The court found an experienced accountant’s decision to leave three sales invoices off a VAT return was a ‘deliberate error’ which attracted higher penalties.
Here is a key question to consider with this case: when does a sales invoice become a valid legal document?
- When it is raised by the supplier.
- When the information is entered on the customer’s computer system.
- When it is issued to the customer.
- When the goods or services shown on the invoice have been delivered to and received by a satisfied customer.
The answer to the above multiple-choice question is 3. when the invoice is given to the customer (VAT Notice 700, para 16.2.1). The customer then has scope to claim input tax (subject to usual conditions) and the supplier will account for output tax, assuming that neither party is on the cash accounting scheme.
Promo International Ltd (TC06787) raised three sales invoices on its computer in June 2014 but claimed that the invoices were never issued to the customer and that no goods had been supplied because the customer had cash flow problems and subsequently became insolvent.
A manual adjustment was made to reverse the output tax of £50,641 on these invoices from its June 2014 return. HMRC provided the court with details of subsequent credit notes that partly reduced the invoiced amounts and because these credits were for damaged goods, this indicated that the invoices and goods must have been received by the customer. There was also evidence of payment having been made.
HMRC decided that the VAT omission was a deliberate error which was not concealed and that the error had been discovered by a visiting officer rather than declared by the taxpayer – ie a prompted disclosure.
The company was liable to a penalty of between 35% and 70% of the tax at stake (potential lost revenue). The court had to decide whether output tax was due on the invoices and, if so, whether the behaviour of the taxpayer was deliberate.
Onus of proof
The onus of proof is on HMRC when it comes to issuing penalties for deliberate behaviour and the tribunal supported HMRC, based on the balance of probabilities. The court also decided the tax was due on the invoices in question – ie supplies had been made by the company and paid for by the customer.
A key factor with the penalty outcome was that the VAT return had been completed by an “experienced accountant” who had “made a conscious decision to omit the invoices from the return, and made a manual adjustment to exclude them”.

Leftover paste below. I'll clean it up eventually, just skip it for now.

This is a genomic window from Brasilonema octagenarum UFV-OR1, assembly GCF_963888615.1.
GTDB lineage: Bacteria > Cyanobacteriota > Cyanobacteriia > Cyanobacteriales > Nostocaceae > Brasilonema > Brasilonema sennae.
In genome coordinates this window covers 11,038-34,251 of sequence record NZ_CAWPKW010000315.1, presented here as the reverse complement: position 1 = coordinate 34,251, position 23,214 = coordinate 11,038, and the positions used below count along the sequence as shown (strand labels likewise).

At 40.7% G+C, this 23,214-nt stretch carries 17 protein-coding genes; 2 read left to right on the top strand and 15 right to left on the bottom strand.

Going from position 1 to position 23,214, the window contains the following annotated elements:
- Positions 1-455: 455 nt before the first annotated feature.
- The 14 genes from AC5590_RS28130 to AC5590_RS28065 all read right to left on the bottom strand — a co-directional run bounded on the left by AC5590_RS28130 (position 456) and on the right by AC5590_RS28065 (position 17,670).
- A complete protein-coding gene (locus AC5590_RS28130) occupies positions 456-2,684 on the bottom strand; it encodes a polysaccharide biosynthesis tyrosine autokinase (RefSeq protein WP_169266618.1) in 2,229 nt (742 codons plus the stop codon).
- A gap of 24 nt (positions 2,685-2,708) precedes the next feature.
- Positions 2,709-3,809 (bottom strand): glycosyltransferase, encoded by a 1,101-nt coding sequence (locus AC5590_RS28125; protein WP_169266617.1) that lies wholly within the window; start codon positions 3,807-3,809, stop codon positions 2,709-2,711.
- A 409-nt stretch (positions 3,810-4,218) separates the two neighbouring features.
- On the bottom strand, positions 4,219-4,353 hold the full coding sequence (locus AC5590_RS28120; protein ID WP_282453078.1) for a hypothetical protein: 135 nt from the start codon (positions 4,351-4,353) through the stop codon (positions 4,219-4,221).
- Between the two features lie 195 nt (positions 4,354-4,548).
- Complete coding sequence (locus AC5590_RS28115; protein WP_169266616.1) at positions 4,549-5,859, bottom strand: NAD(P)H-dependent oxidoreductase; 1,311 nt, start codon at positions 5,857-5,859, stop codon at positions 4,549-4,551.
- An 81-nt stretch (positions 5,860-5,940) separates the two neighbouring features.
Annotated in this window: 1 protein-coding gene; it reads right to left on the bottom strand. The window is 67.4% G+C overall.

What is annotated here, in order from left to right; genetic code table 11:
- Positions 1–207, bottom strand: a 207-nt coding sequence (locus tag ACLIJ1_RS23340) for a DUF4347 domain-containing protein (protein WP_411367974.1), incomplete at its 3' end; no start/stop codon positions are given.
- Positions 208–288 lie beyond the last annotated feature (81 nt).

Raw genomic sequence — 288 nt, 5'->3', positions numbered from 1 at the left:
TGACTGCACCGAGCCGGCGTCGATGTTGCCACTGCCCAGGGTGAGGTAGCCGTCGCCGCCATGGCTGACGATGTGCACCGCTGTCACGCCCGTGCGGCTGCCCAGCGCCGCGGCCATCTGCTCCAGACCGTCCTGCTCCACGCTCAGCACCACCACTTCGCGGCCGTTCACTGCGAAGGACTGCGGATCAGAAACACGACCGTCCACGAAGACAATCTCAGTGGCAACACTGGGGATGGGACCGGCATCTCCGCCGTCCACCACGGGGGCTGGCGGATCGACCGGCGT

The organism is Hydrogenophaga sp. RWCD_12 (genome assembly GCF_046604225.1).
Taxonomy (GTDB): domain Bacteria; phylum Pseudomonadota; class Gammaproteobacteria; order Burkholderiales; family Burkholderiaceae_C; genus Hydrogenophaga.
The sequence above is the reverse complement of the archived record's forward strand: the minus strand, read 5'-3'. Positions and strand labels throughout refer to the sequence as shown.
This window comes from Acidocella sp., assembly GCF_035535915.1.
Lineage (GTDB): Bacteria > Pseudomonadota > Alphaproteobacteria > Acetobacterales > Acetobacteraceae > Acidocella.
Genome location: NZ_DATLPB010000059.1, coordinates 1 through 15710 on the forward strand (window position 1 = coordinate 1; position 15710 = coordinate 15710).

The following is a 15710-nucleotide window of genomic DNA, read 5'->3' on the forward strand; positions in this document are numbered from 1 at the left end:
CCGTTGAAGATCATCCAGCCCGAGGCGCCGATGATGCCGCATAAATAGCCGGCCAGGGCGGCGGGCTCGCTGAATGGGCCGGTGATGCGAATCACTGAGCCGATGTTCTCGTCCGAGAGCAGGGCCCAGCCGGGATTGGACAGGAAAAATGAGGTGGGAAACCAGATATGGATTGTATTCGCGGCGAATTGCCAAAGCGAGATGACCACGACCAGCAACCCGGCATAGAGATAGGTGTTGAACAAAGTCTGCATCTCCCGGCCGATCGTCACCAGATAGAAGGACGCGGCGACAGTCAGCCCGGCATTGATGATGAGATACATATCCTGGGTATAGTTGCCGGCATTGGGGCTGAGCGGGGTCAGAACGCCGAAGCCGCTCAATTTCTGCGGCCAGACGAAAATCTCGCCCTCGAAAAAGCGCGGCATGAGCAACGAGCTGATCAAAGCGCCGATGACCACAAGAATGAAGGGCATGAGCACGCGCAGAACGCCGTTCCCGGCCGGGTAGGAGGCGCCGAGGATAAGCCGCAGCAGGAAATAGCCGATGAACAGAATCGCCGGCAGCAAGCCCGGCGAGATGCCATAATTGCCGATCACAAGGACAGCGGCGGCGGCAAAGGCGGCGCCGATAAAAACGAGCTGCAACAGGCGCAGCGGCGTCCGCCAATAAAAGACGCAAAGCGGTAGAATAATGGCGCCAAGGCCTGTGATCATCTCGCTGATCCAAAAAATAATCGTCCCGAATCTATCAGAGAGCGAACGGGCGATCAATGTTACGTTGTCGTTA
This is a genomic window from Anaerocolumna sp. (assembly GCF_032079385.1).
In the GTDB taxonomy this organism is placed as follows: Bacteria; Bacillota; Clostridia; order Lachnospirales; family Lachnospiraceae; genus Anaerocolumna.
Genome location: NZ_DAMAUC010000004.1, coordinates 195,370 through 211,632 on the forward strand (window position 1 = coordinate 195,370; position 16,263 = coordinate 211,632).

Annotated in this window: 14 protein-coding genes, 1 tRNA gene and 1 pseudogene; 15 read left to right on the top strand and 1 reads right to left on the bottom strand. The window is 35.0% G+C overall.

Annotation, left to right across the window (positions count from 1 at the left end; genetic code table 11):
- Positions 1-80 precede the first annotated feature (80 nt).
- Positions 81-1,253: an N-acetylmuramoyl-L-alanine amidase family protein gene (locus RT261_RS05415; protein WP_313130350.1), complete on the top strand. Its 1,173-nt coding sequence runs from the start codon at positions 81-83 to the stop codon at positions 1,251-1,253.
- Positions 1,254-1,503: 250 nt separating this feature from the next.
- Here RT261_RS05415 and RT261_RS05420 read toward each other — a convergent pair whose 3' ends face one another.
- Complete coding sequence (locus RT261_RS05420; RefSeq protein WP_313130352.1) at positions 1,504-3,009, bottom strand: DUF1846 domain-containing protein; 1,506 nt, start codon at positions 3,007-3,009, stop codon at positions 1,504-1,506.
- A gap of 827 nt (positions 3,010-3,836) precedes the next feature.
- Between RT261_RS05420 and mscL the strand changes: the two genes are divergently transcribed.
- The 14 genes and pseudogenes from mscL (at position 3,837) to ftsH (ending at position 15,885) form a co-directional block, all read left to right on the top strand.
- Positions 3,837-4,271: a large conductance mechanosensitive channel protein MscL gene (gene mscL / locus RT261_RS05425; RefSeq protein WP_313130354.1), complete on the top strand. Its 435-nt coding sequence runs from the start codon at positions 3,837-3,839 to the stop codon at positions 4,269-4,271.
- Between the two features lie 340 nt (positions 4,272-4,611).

Many businesses have a number of big transactions in a VAT quarter that either involve large amounts of output tax or input tax. These are the transactions that require care and attention and are also most likely to be queried by HMRC. It is important to ensure the VAT paid or claimed is correct.
These are my top three VAT risk areas concerning invoices.
Buying fixed assets
Make sure the purchase invoice details are correct and there are no hidden traps, eg assets on lease/hire purchase where finance is involved. In that case, the VAT may instead be claimable on the monthly lease instalments instead of at the time when the asset is first acquired.
If the business is buying commercial property and is being charged VAT by the seller, make sure that the seller proves he opted to tax the building and has issued a valid VAT invoice. Also, consider what the business will use the property for and whether the business may need to opt to tax the building as well.
Major sales invoices
Is the amount of VAT correct (check there is no incorrect zero-rating) and has it been properly declared on the VAT return?
In summary, the Promo directors should have been completely sure of their ground before leaving these three sales invoices off the VAT return. That did not appear to have happened, hence the heavy penalty the company incurred.
About Neil Warren
Neil Warren is an independent VAT consultant and author who worked for Customs and Excise for 14 years until 1997.